The TMA now tackles this on-going problem legislatively.  Due to on-going concern regarding the proliferation of applications and registrations (particularly emanating from China) for trademarks that are not actually in use in United States commerce, the TMA also calls for the USPTO to implement new procedures that will allow third parties to more readily challenge pending applications and issued registrations that may be suspect.  Under current practice, challenges to pending applications are limited in scope, and challenges to registrations require costly cancellation proceedings.  The commentator has successfully represented clients in cancellation proceedings before the Trademark Trial and Appeal Board which generally involve adherence to the Federal Rules of Civil Procedure.   And yes, these proceedings can take a while to complete.

A potential bona fide trademark applicant may find that a third party has a registered mark that will likely prevent registration of the applicant’s mark on likelihood of confusion grounds.  The applicant could attempt to obtain cancellation of the registered mark, but again such a proceeding can be costly and take a long time.  The TMA provides streamlined procedure for challenging issued registrations.

The TMA also calls for a broadening of the scope of evidence that a third party may submit for consideration by the examining attorney during examination of another pending application (including evidence of non-use).  Both changes will help clear the way for legitimate trademark users to obtain registration of their marks.

Finally, the TMA requires the Government Accountability Office to conduct a study regarding the problem of false and inaccurate claims of use in trademark applications and registrations, and to report to Congress recommendations based on the results of the study as to any changes to trademark law that will improve the accuracy of the Trademark Register or reduce inaccurate or false claims of use.

  1. Take-Home Points
  • Foreign trademark applicants need to understand that the U.S.’s requirement for bona fide trademark use within the U.S. is a requirement for both obtaining registration of the mark and maintaining registration of the mark. Any foreign trademark applicant should utilize the services of a U.S. trademark attorney who will presumably require proof of usage in the U.S. as part of the documentation provided to the USPTO.
  • Thanks to the TMA, trademark applicants now have more options to contest suspect registrations. This can be particularly beneficial to smaller business owners by reducing the overall costs involved.
  • Thanks to the TMA, registered trademark owners need not prove irreparable harm to obtain an injunction providing the other elements are met. Again, this can be particularly beneficial to smaller business owners by reducing the overall costs involved.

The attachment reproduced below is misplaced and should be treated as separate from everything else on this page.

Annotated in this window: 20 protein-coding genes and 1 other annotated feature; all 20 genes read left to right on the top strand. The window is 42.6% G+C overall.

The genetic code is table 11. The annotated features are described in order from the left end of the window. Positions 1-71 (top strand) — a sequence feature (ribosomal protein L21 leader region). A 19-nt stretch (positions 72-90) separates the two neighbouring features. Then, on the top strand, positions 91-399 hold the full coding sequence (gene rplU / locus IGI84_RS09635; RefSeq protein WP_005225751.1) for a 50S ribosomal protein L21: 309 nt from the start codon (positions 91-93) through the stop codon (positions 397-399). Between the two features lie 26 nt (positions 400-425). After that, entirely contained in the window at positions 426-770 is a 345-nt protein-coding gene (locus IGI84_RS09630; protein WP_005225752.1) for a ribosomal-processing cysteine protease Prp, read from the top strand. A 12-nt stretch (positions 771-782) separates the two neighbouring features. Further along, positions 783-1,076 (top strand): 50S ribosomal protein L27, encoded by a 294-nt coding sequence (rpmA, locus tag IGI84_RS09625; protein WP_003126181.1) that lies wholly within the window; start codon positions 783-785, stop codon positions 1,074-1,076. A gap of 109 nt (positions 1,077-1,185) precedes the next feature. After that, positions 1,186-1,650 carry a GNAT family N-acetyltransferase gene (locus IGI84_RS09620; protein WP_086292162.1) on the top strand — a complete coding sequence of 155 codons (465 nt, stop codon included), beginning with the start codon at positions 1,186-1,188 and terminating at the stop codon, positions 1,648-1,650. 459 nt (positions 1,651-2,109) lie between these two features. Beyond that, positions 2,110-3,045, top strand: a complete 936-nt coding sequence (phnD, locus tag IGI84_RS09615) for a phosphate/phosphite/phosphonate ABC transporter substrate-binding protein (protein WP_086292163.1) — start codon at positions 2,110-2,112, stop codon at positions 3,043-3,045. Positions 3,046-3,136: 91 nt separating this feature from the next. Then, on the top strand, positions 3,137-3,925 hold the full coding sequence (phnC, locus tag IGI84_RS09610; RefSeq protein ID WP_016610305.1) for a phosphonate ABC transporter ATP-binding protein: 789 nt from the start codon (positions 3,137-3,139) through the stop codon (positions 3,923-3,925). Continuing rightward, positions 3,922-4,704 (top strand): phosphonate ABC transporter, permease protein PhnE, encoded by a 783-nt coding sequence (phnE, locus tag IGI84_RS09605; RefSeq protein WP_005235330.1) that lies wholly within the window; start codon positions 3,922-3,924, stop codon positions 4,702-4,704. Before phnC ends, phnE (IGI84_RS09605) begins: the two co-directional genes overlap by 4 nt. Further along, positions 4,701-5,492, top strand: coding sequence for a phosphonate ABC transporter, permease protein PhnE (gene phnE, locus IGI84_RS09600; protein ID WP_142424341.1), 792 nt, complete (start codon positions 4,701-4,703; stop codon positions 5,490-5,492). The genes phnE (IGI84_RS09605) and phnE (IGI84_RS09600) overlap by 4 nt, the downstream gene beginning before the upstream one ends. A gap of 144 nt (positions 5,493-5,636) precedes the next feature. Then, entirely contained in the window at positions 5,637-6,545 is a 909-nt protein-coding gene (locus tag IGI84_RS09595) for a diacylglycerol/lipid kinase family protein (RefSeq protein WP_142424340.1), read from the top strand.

Questions About Trademark Matters?

Contact Susan Troy at 305-279-4740 for legal matters involving trademark applications and trademark infringement.  We are here to serve you and answer your questions related to intellectual property & business law.  See her reviews at where she has received Client’s Choice Badges for both 2019 and 2020.  She is also a registered patent attorney.





Troy & Schwartz, LLC

Where Legal Meets Entrepreneurship™

(305) 279-4740





Posted by Susan Dierenfeldt-Troy, Esq.

Troy & Schwartz, LLC

Where Legal Meets Entrepreneurship™

Patent claims may be rejected on anticipatory grounds under 35 U.S.C § 102 and/or on obviousness grounds under 35 U.S.C. § 103.  This blog discusses the USPTO’s obligations when making rejections on obviousness grounds, an area of patent law that can be particularly confusing as a November 9, 2020 decision by the CAFC demonstrates.


In order for a reference to be proper for use in an obviousness rejection, the reference must be analogous art to the claimed invention.   This does not require that the reference be from the same field of endeavor as the claimed invention, in light of the Supreme Court’s instruction that “[w]hen a work is available in one field of endeavor, design incentives and other market forces can prompt variations of it, either in the same field or a different one.”  KSR Int’l Co. v. Teleflex, Inc., 550 U.S. 398, 402 (2007).  Rather, a reference is analogous art to the claimed invention if:  (1) the reference is from the same field of endeavor (even if it addresses a different problem); or (2) the reference is reasonably pertinent to the problem faced by the inventor (even if it is not in the same field of endeavor as the claimed invention).   However, in order for a reference to be “reasonably pertinent” to the problem, it must “logically have commended itself to an inventor’s attention in considering the problem.”  In re Icon Health and Fitness, Inc., 496 F.3d 1374, 1379-80 (Fed. Cir. 2007).

The Case

These requirements were re-visited by the U.S. Court of Appeals (CAFC) in its Nov. 9, 2020 decision in Donner Technology, LLC v. Pro Stage Gear, LLC.  Donner had petitioned the Patent Trial & Appeal Board (PTAB) for an inter partes review (IPR) of U.S.  patent no. 6,459,023 (the ‘023 patent), asserting that the various claims of the ‘023 patent were obvious under 35 U.S.C. § 103 in view of U.S. Patent No. 3,504,311 (Mullen).  The ‘023 patent is directed to guitar effects pedals, electronic devices that affect the amplified sound of a guitar.  The specification explained that there was a need for “ ‘an improved pedals effect board which  allows easy positioning and changing of the individual guitar effects while providing a confined and secured area for cable routing and placement.’ ”